Walhi, Greenpeace Slam Jokowi for Reopening Sea Sand Export
TEMPO.CO, Jakarta - Indonesian President Joko "Jokowi" Widodo issued Government Regulation (PP) No. 26 of 2023 concerning the management of sedimentation products in the ocean. The regulation contains a series of activities for transportation, placement, use, and sale, including the export of marine sediment in the form of sea sand.
The policy which also rules permits for sea sand exports has drawn strong criticism from a number of environmental organizations.
Riau Regional Executive Director of the Indonesian Forum for Environment (Walhi), Boy Jerry Even Sembiring, assessed that the President’s decision threatens marine, coastal, and small island ecosystems, as well as the people living in the areas.
“The policy issued by Jokowi contradicts his commitment to protecting marine ecosystems, coastal areas, and small islands,” Boy told Tempo on Sunday, May 28, 2023.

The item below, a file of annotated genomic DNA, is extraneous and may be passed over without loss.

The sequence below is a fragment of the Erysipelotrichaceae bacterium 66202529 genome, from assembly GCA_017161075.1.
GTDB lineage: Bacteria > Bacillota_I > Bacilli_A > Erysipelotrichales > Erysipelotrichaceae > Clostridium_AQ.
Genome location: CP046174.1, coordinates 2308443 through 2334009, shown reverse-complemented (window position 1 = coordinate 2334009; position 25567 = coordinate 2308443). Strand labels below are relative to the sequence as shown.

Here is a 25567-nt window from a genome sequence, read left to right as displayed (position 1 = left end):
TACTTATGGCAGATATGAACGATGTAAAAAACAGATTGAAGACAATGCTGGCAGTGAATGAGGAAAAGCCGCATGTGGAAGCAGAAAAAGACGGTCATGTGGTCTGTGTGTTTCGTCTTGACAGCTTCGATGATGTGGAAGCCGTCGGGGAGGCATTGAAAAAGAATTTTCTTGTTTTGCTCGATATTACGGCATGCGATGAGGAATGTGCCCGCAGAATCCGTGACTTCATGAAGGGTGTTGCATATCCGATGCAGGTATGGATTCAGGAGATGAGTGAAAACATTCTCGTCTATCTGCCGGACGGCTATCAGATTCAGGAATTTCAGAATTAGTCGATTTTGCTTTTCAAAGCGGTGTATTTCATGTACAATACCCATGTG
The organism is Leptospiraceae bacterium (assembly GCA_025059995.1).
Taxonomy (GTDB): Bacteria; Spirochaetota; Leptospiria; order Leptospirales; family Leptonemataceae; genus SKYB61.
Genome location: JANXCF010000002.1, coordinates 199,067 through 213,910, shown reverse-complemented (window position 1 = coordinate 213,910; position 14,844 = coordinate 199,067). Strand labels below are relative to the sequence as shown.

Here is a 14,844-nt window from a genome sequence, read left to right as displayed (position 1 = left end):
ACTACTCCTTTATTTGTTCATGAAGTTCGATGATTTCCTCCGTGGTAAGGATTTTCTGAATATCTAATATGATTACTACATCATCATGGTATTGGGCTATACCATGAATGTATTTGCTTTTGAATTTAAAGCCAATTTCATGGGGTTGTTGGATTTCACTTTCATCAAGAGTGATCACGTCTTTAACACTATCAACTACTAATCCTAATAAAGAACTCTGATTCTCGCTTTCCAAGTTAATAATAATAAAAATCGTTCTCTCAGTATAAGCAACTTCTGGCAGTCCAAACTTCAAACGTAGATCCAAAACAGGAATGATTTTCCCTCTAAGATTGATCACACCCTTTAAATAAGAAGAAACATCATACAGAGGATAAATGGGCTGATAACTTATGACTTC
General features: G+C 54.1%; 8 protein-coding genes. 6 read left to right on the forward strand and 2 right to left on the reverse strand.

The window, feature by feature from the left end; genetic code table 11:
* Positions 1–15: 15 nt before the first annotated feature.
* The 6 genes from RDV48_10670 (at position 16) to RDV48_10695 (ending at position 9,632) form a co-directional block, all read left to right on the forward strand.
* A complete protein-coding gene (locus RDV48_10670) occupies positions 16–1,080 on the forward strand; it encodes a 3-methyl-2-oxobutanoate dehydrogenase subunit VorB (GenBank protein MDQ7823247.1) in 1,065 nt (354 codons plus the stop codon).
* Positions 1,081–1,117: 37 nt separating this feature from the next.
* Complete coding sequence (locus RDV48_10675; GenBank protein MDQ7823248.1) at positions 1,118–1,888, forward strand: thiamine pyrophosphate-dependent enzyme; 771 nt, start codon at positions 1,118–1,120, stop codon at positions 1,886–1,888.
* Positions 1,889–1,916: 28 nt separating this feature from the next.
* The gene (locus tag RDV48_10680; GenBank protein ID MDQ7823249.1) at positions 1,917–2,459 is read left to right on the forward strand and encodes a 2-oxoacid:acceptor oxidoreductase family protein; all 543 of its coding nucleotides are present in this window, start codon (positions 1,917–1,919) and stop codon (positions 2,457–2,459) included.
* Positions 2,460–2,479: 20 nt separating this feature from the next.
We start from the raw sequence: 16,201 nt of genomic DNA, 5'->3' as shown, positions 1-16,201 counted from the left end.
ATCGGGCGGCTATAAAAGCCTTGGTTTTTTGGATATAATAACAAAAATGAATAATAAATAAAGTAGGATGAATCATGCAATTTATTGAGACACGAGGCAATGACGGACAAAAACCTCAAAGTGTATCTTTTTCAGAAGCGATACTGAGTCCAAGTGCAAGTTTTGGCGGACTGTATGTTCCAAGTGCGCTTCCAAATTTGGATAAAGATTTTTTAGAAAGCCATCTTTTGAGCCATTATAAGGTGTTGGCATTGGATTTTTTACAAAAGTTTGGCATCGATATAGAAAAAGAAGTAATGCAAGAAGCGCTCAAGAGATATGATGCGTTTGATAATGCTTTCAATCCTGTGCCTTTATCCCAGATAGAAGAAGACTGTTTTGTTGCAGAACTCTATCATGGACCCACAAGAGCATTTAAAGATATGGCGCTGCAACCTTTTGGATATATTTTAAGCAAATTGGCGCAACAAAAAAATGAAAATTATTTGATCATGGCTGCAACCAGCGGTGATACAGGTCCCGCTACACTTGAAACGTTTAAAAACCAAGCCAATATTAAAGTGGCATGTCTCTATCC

In the context of climate change, he argued that the sale of sea sand will add to the threat of sea level rise. Such an extractive activity, he added, will also exacerbate the threat of seawater abrasion and intrusion.
Walhi also highlighted the issue of state sovereignty. Boy said the policy shows that the country is ignorant about its national borders which will decrease if the shorelines of the outermost islands are eroded by sand mining.
Greenpeace Indonesia seconded Walhi’s statement. According to Greenpeace Ocean Campaigner Afdillah, opening up the export of sea sand may lead to food scarcity given that sea is one of the main sources of food for the people.